So, what can we do during the COVID-19 Outbreak?

Adivce to help you navigate the quarantine period

Living in lockdown doesn't have to be miserable

Living in lockdown doesn’t have to be miserable

Emma Huggins and Halle McCormack

At the start of the “break,” the time, for me at least, sounded like a perfect opportunity to hang out with my friends 24/7 for two weeks. However, it has changed drastically from my original plans. Everyone has been strongly encouraged by Governor Charlie Baker to exercise social distance, so all restaurants, retail shops, and health clubs are closed to consumers, and people are expected to interact with others only if necessary. After this, everyone has (hopefully) been spending more time in their houses. Naturally, Tik Tok, YouTube, and Instagram get boring after a while, so we have been getting more creative with how we spend our time. 

What Halle has done: 

Learn a new instrument: After I stopped playing the clarinet in 8th grade, I haven’t been practicing any music and forgot most of what I had previously known. Nevertheless, I decided that since I had a keyboard piano in my basement, I could try and learn how to play. I am a beginner, but it is pretty rewarding to be able to perform even the smallest part of “Twinkle Twinkle, Little Star” these days. 

Bake Something: I decided to bake pumpkin bread, which is pretty out of the ordinary for me, and I am pretty sure it is the only thing I have ever made entirely by myself, which is pretty cool. Anyways, it took my mind off the Coronavirus for a little while, and it is a fun and rewarding activity. 

Suggestions from Emma: 

Rearrange your room:  I have rearranged my room multiple times during this break to create the perfect, comfortable, and peaceful space for myself. Especially in a time of social distancing when you are spending so much time in your room, it’s essential to make it an area where you want to spend time. Try putting up new posters and pictures or moving around furniture to make it feel new and fresh. 

FaceTime your friends: It’s easy to feel a sense of disconnect at this time because of social distancing. However, we are living in an age of such access to a virtual connection that we should all be utilizing. I’ve been FaceTiming my friends every day, even to have another presence in my room as I go about my day. I am mainly a big fan of group FaceTiming because it allows me to catch up with all of my friends together and have that community dynamic we lose in quarantine. 

Spend time outside: The good thing about this so-called “lockdown” is that it does not prohibit you from going out as long as you keep your distance from others. I’ve been reading, walking with my dog, and spending time with my family outside. I have even woken up extra early to watch the sunrise a couple of times during this break from school. I think staying connected with nature is extremely important for everyone’s mental health, and it’s essential to try and spend some time outside each day. 

Days can quickly become repetitive during this time. However, there are also more educational opportunities to utilize during this break. 

Do the optional assignments your teachers posted or get a head start on the nonoptional ones: Although teachers are not allowed to grade any of the work that they give you during this time, it can still be beneficial to do it. Especially for AP classes, it will help in the long run to spend a little amount of time every day with one of the assignments. Some of them can even be enjoyable, like watching a movie or TV show in Spanish for Spanish class. Also, if you have assignments that have a posted due date after we get back, begin them now to decrease your workload in the future.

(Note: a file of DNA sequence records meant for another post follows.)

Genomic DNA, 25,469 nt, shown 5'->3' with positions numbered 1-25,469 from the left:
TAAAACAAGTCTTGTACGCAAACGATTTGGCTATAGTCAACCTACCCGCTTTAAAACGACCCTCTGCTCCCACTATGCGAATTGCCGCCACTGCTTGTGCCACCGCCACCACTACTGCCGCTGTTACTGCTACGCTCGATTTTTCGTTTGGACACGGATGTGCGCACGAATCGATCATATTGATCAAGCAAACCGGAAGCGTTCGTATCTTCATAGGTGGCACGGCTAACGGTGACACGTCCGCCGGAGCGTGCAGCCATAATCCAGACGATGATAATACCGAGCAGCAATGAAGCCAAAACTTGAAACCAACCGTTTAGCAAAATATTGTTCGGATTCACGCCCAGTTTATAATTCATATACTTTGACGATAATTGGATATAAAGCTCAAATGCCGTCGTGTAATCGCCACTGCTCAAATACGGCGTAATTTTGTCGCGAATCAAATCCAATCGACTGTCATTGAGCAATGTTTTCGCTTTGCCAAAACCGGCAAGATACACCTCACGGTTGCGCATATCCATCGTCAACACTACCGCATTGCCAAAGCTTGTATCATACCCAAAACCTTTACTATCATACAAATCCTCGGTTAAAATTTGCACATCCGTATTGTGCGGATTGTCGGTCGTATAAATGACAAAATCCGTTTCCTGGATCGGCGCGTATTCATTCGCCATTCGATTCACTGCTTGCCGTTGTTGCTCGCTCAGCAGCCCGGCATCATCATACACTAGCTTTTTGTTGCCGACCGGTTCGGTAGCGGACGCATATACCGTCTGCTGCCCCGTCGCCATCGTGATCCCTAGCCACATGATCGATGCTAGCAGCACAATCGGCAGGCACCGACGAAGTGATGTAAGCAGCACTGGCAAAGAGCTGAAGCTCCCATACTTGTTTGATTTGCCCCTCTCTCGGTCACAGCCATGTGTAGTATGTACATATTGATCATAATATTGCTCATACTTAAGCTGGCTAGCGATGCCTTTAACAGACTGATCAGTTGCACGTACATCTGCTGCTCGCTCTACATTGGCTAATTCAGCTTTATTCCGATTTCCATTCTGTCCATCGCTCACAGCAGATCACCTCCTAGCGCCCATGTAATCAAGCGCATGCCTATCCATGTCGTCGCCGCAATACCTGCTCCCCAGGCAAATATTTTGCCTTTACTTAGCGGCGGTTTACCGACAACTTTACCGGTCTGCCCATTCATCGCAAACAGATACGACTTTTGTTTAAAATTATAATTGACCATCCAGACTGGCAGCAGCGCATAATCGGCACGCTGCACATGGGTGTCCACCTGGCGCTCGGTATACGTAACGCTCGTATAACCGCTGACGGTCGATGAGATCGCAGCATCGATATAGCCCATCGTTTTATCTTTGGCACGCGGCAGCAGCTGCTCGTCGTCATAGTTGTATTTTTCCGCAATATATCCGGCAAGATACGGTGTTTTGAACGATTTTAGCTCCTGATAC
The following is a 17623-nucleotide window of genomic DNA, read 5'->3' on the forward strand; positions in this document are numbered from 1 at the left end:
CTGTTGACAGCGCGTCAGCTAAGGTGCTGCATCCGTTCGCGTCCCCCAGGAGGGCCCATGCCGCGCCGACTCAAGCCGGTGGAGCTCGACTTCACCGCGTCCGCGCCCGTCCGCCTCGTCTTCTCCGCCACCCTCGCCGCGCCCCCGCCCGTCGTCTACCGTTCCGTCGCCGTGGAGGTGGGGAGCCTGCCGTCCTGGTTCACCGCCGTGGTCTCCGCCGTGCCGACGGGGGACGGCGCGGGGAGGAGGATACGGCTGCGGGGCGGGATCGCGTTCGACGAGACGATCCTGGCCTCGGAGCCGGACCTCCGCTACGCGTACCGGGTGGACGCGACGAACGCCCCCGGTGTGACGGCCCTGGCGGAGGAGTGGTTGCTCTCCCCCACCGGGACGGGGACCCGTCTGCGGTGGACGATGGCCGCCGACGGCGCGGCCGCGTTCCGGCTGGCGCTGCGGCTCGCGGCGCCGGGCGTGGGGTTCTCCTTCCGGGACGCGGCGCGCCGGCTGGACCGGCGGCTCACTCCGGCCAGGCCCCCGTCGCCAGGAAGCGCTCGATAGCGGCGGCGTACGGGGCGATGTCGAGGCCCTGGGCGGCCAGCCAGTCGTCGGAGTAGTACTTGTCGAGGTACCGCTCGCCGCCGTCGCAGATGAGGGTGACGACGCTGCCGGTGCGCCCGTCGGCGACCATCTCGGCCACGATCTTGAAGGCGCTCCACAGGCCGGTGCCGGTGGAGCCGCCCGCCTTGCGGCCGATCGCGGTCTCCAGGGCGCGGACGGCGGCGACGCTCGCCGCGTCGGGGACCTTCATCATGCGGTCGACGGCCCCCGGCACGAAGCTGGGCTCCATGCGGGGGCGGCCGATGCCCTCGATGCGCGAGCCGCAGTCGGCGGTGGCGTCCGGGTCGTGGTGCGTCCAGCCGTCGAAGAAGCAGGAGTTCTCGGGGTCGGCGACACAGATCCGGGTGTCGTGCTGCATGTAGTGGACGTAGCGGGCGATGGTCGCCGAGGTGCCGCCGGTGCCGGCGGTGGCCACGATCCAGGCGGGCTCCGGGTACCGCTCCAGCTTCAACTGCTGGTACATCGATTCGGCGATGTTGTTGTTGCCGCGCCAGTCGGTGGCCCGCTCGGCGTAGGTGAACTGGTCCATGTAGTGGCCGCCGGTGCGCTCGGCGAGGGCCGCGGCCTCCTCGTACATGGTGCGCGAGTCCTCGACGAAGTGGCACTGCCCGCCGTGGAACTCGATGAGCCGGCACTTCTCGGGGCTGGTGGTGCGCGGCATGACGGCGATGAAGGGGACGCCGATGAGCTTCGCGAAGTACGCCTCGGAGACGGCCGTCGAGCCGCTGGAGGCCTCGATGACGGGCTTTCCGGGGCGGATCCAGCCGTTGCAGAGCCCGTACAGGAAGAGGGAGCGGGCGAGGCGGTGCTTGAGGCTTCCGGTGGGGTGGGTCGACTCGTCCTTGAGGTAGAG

Use Khan Academy online (it’s free) to begin to prepare for the SATs: If you have taken the PSATs or the SATs, you can link your College Board account to your Khan Academy account, and it will create a FREE specialized SAT review for you, complete with ten practice tests. This review is available for those who haven’t taken the tests as well. Even if you can’t take the test until June, it is an excellent opportunity to improve your scores and review old concepts. Khan Academy even provides free analytics so you can track your progress.

The College Board, beginning March 25th, is offering free AP online reviews for those who are taking exams, so study! With the AP test changes, the College Board is making the tests and learning materials more accessible to all who are out of school due to the Coronavirus. The free review, produced by the same people who make the test, can help you to score better on the AP test and possibly earn college credit. It might not be that fun, but it wouldn’t take up much of the time we have available in the next two weeks, and it can help you better understand the subjects. For more information, here’s the link to the schedule of classes:

Many Ivy League schools are offering free online courses right now for all ages: The schools are offering a wide variety of subjects: humanities, business development, social sciences, art and design, engineering, and health and medicine are a few. Some courses are more demanding than others and require a lot of work each week, and others are more self-driven and flexible when it comes to the schedule. This is a great opportunity to start looking into college-level classes you might be interested in in the future. ‘Coursera’ is also a great website that offers free college courses online for high school students. 

Not being allowed to hang out close to others can be challenging. However, the quick spread of the virus and the susceptibility everyone has to spread it further is reason enough to do your part in preventing further infection. So, spend time doing what makes you happy, prioritize your mental and physical health, and stay healthy!